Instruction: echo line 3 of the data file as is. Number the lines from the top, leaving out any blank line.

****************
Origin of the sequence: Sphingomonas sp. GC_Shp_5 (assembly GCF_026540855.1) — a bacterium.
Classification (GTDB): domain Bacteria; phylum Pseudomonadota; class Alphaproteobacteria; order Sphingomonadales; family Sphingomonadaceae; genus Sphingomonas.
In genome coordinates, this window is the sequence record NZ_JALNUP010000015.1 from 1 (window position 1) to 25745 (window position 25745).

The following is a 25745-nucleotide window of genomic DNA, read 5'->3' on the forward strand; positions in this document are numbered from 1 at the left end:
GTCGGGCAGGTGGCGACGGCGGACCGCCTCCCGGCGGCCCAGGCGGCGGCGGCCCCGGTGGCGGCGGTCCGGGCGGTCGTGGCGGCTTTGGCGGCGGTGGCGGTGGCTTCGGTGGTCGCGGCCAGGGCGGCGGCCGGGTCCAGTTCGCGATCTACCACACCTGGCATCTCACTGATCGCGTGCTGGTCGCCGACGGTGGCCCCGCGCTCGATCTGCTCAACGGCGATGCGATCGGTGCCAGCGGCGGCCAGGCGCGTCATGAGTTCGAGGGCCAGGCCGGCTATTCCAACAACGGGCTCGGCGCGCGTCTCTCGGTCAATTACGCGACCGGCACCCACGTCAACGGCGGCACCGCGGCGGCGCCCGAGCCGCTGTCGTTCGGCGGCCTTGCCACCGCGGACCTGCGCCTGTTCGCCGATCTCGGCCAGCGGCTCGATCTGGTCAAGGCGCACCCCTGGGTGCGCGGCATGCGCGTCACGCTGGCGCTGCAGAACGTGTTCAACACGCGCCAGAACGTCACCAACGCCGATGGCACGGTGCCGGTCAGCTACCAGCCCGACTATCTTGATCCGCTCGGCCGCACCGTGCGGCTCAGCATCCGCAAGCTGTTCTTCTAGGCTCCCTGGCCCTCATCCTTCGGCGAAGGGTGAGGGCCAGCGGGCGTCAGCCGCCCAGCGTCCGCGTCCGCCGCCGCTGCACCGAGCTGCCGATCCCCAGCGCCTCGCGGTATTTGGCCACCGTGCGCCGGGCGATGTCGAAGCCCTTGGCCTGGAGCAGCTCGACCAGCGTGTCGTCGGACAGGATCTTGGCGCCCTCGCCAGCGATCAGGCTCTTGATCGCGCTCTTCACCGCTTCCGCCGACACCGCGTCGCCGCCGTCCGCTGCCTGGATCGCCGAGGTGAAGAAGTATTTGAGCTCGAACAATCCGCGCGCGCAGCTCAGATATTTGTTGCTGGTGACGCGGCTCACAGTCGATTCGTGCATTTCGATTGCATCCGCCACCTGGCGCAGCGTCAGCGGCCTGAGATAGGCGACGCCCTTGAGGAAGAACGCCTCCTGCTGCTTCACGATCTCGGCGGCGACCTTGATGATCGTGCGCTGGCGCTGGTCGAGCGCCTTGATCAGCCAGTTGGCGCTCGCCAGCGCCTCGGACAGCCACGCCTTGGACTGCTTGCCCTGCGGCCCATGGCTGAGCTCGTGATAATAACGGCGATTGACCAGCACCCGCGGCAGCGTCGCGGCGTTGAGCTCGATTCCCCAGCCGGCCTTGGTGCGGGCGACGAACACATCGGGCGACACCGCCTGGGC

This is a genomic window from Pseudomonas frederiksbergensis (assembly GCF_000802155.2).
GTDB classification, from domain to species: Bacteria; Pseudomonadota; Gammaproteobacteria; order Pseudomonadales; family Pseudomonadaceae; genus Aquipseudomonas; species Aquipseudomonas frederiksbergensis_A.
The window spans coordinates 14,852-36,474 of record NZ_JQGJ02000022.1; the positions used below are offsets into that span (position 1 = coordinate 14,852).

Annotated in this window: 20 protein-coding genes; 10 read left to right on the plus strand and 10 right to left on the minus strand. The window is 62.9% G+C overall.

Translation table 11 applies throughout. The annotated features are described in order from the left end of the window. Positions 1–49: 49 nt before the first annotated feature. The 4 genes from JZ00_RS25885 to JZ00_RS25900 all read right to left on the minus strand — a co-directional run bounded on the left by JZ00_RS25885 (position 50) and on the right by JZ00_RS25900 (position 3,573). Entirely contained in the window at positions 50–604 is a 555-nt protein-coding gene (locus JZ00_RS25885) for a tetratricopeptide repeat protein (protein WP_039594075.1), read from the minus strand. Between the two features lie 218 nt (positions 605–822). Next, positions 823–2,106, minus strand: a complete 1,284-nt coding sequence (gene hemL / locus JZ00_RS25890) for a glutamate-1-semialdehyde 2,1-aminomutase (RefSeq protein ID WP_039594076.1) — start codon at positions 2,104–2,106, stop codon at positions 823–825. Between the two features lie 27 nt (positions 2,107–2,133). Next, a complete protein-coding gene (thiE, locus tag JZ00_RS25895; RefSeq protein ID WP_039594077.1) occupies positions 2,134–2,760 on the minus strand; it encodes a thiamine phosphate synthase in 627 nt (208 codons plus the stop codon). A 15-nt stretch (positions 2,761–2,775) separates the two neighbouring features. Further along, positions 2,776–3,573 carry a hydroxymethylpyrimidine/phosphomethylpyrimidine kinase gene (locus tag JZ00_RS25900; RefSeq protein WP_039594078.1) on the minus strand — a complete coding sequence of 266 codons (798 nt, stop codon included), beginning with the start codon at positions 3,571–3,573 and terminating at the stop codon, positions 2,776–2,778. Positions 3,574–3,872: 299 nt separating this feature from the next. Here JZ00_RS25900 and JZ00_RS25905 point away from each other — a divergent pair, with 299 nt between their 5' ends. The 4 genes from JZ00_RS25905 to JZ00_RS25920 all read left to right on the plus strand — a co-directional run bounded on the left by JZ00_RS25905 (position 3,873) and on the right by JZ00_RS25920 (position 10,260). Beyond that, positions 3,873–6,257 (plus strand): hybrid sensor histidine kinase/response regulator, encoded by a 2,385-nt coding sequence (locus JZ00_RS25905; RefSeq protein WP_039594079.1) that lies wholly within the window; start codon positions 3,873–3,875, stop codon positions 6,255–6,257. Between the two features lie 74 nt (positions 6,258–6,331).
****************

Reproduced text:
In genome coordinates, this window is the sequence record NZ_JALNUP010000015.1 from 1 (window position 1) to 25745 (window position 25745).